SINGAPORE - Unlike many buildings here, The Scotts Tower's entire structure is held up by four inward-slanting columns, and its residential units only start from the third floor up.
These features are part of the open concept aesthetic at the condominium in Scotts Road.
At the residential development, the load of 30 stories is carried by a single, elevated floor plate, instead of extending down to the ground level, said the project's lead structural engineer Aaron Foong on Monday (May 29).
He is one of six professional engineers to win the Building and Construction Authority (BCA) Design Engineering and Safety Excellence Awards this year. The awards recognise engineering solutions which overcame project challenges and ensured safe design and construction.
The design of The Scotts Tower with the elevated floor plate frees up space on the lower storeys for an "open view", and room for residents to move around, added Mr Foong, who is also the lead engineer for NUS AS8, the new building of the National University of Singapore's Faculty of Arts and Social Sciences.
"Space is important because we are living in an environment that's very dense. Every single footprint area is valuable. If we can free it up in a cost-effective manner, that is something we should strive for," said Mr Foong, who is also from engineering company KTP Consultants.
There are very few buildings in Singapore which have such an "open view" concept at its lower storeys, he added.
During the construction process, his team faced challenges such as unfavourable soil conditions and close proximity to an MRT protection zone. The team also had to build a "second generation foundation" on a limited space, due to leftover foundation from the previous Cairnhill Towers on the same land area.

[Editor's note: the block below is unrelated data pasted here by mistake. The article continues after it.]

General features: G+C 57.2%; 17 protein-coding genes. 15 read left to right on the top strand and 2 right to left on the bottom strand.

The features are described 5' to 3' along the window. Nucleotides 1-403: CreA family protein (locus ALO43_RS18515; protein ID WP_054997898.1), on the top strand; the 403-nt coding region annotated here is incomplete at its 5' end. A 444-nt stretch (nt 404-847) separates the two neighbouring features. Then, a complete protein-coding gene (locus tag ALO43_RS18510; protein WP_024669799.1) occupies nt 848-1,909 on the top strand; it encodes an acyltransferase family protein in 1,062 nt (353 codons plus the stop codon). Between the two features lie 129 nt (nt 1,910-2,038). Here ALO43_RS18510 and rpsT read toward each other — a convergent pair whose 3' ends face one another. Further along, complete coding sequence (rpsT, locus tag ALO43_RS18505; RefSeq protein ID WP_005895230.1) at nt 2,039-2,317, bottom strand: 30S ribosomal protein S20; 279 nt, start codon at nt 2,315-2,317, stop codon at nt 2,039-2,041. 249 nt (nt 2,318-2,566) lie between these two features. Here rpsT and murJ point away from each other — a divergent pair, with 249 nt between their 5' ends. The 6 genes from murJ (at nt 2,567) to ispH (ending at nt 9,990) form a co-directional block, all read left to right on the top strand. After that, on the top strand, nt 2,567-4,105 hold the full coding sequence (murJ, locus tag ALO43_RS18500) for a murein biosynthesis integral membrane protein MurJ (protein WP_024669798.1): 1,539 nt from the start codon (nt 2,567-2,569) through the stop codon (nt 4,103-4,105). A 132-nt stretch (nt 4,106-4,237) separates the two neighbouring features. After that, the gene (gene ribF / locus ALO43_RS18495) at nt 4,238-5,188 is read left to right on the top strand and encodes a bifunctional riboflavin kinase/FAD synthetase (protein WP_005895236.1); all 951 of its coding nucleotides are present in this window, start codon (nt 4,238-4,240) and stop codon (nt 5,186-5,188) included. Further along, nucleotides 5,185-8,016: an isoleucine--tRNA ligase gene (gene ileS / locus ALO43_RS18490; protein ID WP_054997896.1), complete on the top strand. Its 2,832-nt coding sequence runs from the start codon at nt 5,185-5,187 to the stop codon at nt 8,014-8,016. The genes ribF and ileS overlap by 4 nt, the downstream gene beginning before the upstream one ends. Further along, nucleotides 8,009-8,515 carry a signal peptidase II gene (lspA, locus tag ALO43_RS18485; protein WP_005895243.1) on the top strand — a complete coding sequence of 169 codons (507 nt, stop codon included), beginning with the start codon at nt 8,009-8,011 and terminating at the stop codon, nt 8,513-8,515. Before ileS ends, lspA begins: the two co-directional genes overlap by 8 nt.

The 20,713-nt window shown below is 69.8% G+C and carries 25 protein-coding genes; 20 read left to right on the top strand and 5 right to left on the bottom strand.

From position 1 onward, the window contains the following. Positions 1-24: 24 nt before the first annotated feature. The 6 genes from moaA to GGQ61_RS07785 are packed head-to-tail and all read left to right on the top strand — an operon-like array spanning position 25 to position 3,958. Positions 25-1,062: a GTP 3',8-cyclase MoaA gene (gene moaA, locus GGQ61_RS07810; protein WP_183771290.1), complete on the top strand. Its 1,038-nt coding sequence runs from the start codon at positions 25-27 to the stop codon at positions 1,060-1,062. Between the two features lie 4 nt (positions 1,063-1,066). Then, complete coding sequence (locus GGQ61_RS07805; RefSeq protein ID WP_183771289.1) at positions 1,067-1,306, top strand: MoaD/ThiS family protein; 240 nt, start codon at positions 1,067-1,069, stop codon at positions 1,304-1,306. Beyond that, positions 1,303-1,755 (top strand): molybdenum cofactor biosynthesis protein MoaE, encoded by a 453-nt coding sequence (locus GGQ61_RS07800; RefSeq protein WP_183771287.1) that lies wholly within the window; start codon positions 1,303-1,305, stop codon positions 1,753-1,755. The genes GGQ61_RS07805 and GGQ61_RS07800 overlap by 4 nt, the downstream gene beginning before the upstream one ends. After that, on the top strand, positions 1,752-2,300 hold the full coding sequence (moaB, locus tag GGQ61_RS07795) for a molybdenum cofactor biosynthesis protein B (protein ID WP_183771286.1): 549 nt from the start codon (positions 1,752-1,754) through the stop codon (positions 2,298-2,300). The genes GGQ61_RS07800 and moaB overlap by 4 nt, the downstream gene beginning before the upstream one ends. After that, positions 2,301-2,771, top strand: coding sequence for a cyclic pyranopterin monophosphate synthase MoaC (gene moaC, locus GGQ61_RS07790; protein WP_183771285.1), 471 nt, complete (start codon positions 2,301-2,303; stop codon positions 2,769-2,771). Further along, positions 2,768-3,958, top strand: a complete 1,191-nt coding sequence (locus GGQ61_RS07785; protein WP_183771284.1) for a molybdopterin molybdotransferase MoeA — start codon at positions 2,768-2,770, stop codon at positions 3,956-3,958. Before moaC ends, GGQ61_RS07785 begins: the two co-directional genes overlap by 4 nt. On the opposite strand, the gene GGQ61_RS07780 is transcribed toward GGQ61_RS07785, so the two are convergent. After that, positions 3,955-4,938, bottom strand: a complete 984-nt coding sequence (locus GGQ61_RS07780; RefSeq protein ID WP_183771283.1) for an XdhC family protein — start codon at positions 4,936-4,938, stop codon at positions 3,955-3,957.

They overcame these challenges by using a dual-ring earth retaining wall, which allowed them to construct the tower and excavate the podium basement at the same time. The ring also enabled them to remove the soft clayish soil while protecting the MRT tunnels along Scotts Road.
The building also has a "outrigger transfer system" which stabilises its structure (see graphic), among other innovative features. The Scotts Tower has an estimated construction cost of $105 million. It was developed by Far East Organization.
For this year's BCA awards, the six engineers who won were behind eight projects recognised under the awards.
Besides The Scotts Tower, the top award was handed out to engineers of the following developments: SBF Center, NUS AS8 and the Singapore Management University School of Law building.
Engineers received merit awards for these developments: H2O Residences, Galaxis, Grace Assembly of God Church, and Intra-Island Cableway at Sentosa Island.